New ‘Stealth’ Material Hides Hot Objects From Infrared Eyes

Infrared cameras are the heat-sensing eyes that help drones find their targets even in the dead of night or through heavy fog.  (Image: via   pixabay  /  CC0 1.0)
Infrared cameras are the heat-sensing eyes that help drones find their targets even in the dead of night or through heavy fog. (Image: via pixabay / CC0 1.0)

Infrared cameras are the heat-sensing eyes that help drones find their targets even in the dead of night or through heavy fog. Hiding from such detectors could become much easier, thanks to a new cloaking material that renders objects — and people — practically invisible.

Hongrui Jiang, professor of electrical and computer engineering at the University of Wisconsin-Madison, said:

Warm objects, like human bodies or tank engines, emit heat as infrared light. The new stealth sheet, described this week in the research journal Advanced Engineering Materials, offers substantial improvements over other heat-masking technologies. Jiang explained:

Less than one millimeter thick, the sheet absorbs approximately 94 percent of the infrared light it encounters. Trapping so much light means that warm objects beneath the cloaking material become almost completely invisible to infrared detectors. Importantly, the stealth material can strongly absorb light in the so-called mid- and long-wavelength infrared range, the type of light emitted by objects at approximately human body temperature.

A newly developed stealth sheet can hide hot objects like human bodies or military vehicles from infrared cameras. (Image: HONGRUI JIANG)

A newly developed stealth sheet can hide hot objects like human bodies or military vehicles from infrared cameras. (Image: HONGRUI JIANG)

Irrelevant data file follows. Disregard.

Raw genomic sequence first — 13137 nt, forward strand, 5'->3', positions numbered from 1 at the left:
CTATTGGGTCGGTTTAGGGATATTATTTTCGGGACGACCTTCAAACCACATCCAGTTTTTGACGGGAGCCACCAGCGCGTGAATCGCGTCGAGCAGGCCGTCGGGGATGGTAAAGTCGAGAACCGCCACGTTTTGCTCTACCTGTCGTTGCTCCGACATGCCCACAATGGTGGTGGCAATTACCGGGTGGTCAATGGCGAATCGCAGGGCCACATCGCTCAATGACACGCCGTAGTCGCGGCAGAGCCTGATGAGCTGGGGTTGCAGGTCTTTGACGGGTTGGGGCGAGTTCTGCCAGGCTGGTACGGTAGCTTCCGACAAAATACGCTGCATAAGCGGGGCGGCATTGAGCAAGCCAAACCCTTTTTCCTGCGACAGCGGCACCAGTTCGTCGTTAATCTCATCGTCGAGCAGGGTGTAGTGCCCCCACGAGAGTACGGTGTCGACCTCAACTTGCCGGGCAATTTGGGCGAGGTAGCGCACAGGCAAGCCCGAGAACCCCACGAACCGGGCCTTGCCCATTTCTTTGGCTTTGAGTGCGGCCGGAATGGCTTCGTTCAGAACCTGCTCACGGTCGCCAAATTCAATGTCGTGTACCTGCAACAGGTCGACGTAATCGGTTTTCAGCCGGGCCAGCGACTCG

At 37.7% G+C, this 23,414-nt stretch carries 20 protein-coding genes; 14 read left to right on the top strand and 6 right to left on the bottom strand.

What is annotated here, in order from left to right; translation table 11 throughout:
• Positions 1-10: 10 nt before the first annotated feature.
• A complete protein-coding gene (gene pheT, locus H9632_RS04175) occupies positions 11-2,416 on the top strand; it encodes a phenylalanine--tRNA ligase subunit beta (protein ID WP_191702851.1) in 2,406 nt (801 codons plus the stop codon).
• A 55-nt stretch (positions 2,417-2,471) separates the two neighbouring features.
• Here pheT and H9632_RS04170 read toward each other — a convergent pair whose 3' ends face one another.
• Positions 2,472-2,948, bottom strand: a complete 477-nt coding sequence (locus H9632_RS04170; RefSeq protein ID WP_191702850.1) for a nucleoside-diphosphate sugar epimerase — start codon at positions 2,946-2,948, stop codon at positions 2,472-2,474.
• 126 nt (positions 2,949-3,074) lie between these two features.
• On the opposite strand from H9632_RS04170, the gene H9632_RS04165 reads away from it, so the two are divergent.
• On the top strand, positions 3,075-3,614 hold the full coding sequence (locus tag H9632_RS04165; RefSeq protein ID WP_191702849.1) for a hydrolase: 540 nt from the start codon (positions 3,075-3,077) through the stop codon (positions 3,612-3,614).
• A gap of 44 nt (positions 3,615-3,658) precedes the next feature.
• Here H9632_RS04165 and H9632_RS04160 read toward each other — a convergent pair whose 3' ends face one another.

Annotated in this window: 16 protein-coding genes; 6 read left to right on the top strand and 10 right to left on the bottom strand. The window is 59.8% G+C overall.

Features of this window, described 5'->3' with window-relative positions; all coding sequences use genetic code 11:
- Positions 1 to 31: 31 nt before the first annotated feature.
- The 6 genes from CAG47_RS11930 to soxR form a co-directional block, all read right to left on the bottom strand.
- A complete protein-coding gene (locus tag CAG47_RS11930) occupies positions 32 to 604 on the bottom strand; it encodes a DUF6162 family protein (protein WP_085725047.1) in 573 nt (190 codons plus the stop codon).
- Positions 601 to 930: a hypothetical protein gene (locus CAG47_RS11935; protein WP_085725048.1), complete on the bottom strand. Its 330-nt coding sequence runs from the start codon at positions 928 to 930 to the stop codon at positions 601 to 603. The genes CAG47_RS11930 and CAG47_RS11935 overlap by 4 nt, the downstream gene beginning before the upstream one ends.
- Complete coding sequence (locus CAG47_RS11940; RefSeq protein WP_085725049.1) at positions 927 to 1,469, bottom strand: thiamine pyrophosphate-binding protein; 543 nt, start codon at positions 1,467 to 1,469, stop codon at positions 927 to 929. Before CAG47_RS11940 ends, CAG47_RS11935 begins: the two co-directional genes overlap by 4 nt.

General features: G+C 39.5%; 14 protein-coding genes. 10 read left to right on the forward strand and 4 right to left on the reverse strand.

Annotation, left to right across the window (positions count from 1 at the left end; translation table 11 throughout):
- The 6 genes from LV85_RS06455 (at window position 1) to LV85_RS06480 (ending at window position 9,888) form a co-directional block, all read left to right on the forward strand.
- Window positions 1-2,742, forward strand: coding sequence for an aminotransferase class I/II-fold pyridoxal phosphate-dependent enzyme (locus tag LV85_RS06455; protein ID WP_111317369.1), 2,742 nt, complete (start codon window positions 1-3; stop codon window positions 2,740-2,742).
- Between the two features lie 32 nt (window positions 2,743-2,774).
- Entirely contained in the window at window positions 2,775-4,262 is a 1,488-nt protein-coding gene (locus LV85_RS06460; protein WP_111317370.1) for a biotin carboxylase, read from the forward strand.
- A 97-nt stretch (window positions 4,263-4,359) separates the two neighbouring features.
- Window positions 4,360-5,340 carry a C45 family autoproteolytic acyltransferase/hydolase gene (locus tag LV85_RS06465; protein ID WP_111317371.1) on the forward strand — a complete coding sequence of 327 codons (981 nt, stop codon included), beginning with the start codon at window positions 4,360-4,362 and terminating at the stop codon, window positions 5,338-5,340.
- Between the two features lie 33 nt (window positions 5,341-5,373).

By incorporating electronic heating elements into the stealth sheet, the researchers have also created a high-tech disguise for tricking infrared cameras. Jiang added:

To trap infrared light, Jiang and colleagues turned to a unique material called black silicon, which is commonly incorporated into solar cells. Black silicon absorbs light because it consists of millions of microscopic needles (called nanowires) all pointing upward like a densely-packed forest. Incoming light reflects back and forth between the vertical spires, bouncing around within the material instead of escaping.

Although black silicon has long been known to absorb visible light, Jiang and colleagues were the first to see the material’s potential for trapping infrared. They boosted its absorptive properties by tweaking the method through which they created their material. Jiang, who developed the material in National Science Foundation-supported facilities at UW-Madison, said:

They make those nanowires by using tiny particles of silver to help etch down into a thin layer of solid silicon, which results in a thicket of tall needles. Both the nanowires and the silver particles contribute to absorbing infrared light. The researchers’ black silicon also has a flexible backing interspersed with small air channels. Those air channels prevent the stealth sheet from heating up too quickly as it absorbs infrared light.

Provided by: University of Wisconsin-Madison [Note: Materials may be edited for content and length.]

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